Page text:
Two D.C. City Council members asked Metro officials yesterday to explain why a Metro official ordered the routing of only air-conditioned new buses along Connecticut Avenue while some other new buses serving Northeast neighborhoods had broken air conditioners.
Council members Jerry Moore (R-At Large) and Willie J. Hardy (D-Ward 7) wrote letters to Metro General Manager Richard S. Page asking him to explain a memorandum posted in a bus dispatcher's office on Monday.
The memo, referring to bus routes along Connecticut Avenue from Chevy Chase to the Federal Triangle, said, "These five blocks [buses] must have air conditioning as per Mr. Trimmer's order." Trimmer is Thomas Trimmer, director of Metro's bus services.
Moore is the chairman of the City Council's committee on transportation and environment and is also Metro board chairman.
He said that he had made his own investigation into the question of preferential selection of buses for passenters on the Connecticut Avenue run and that he believed "the allegation to be true."
Moore declined to offer details of his investigation or its findings. The memorandum, dated July 24, was taken down on Trimmer's orders after inquiries by The Washington Post.
In a letter to Page, Hardy said that her office received complaints about "the lack of air conditioning on buses along the Benning Road route in Northeast Washington.
"For too long," Hardy wrote, "Metrobus riders in the Seventh Ward have complained of insufficient services: waits of an hour or more, deletion of buses from published schedules, filthy buses with windows so scratched up one can't see out, lack of air conditioning and heat, windows that won't open or close, and buses breaking down en route."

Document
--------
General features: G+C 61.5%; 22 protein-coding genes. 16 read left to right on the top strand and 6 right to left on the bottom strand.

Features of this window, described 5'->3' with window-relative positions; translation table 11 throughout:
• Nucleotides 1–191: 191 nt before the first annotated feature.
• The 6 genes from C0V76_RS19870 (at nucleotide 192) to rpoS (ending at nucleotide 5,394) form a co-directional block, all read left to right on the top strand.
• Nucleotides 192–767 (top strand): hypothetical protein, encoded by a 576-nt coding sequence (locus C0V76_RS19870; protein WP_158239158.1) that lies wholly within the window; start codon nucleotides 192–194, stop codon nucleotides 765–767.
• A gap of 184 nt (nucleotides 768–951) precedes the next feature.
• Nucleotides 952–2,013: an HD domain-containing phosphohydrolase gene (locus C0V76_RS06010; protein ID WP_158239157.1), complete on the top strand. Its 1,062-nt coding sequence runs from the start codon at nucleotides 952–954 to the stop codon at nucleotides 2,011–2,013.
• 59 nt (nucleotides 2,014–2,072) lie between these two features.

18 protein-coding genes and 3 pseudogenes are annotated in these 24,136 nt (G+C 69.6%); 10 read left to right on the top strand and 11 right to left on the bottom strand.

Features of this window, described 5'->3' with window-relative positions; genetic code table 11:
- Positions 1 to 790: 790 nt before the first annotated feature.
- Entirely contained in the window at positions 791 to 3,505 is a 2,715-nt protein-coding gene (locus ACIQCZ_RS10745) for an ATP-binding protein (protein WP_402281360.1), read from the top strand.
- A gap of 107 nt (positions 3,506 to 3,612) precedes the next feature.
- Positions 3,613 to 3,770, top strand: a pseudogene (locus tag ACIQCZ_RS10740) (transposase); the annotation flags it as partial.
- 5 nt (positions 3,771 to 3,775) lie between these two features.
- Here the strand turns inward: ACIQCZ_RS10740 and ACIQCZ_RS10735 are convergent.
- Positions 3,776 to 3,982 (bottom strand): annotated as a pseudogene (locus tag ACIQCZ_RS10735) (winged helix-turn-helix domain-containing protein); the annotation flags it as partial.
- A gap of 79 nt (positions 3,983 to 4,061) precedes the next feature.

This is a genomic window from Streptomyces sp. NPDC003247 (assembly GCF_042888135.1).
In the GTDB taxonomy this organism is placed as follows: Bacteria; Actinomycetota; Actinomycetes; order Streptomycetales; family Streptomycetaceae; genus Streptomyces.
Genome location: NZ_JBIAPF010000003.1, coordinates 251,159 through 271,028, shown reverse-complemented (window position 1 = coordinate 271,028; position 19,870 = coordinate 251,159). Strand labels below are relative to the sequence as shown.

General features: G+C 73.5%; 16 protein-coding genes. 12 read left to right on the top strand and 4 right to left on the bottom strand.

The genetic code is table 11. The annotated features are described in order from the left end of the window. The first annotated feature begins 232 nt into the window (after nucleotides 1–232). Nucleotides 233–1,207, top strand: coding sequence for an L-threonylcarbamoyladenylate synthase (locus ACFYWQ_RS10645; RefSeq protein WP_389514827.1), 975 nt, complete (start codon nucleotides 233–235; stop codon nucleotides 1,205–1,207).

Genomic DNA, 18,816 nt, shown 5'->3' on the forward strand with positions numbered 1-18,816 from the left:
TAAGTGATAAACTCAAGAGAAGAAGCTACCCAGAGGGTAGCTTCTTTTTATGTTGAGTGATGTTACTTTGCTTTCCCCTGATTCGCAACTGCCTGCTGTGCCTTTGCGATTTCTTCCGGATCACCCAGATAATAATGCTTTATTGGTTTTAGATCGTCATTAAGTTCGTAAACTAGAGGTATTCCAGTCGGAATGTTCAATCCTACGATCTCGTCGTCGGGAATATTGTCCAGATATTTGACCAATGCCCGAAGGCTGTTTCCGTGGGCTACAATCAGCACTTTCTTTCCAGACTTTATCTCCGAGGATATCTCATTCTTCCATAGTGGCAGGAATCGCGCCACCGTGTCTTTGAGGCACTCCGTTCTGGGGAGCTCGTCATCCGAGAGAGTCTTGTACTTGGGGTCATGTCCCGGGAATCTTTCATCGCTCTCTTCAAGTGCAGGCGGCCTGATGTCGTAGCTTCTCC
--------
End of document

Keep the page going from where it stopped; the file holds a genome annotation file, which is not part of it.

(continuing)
She said that her constituents believed Northwest Washington neighborhoods recived preferential treatment and asked that Page respond "by the close of business Friday."
Page told a reporter yesterday that Metro does not have any kind of selective policy and we're concerned about making the air conditioning work in all buses no matter which route they are assigned to." A Metro spokesman said that Hardy's letter would be answered by Friday.
The five buses in question are among Metro's 43 new "bend-in-the-middle" buses that look like accordions on wheels. The buses begin their day's work on the Benning Road run. Toward the middle of morning rush hour, the buses' schedules are adjusted and they are diverted to begin shuttling passengers along Connecticut Avenue.
Air conditioning breakdowns on at least half the new $173,000 buses have turned them into rolling sauna baths, say passengers, who have forced open emergency windows to stay cool.
Trimmer, Metro's director of bus services, said yesterday that his instructions were misinterpreted by staffers. "The notice did not reflect what in reality the message was," Trimmer said.
Trimmer said that he instructed his staff "to look into the assignment" of "two or three" of the new buses to Connecticut Avenue after L-7 passengers complained that every new such bus sent to Chevy Chase appeared to have a broken cooling system.
Trimmer said he reasoned that, since half the new buses have experienced air conditioning failure, passengers on Connecticut should have their fair share of the elongated buses with functioning air conditioning.
"We should assign buses in an even and reasonable manner," he said. "I wanted to distribute those buses equitably."
Trimmer said he gave the order to a supervisor on July 23, and the message was relayed to a maintenance employe at the Bladensburg depot, who posted the memo. CAPTION: Picture, Kimberly Strange, on Benning Road bus, finds cool seat near driver's window. By Fred Sweets - The Washington Post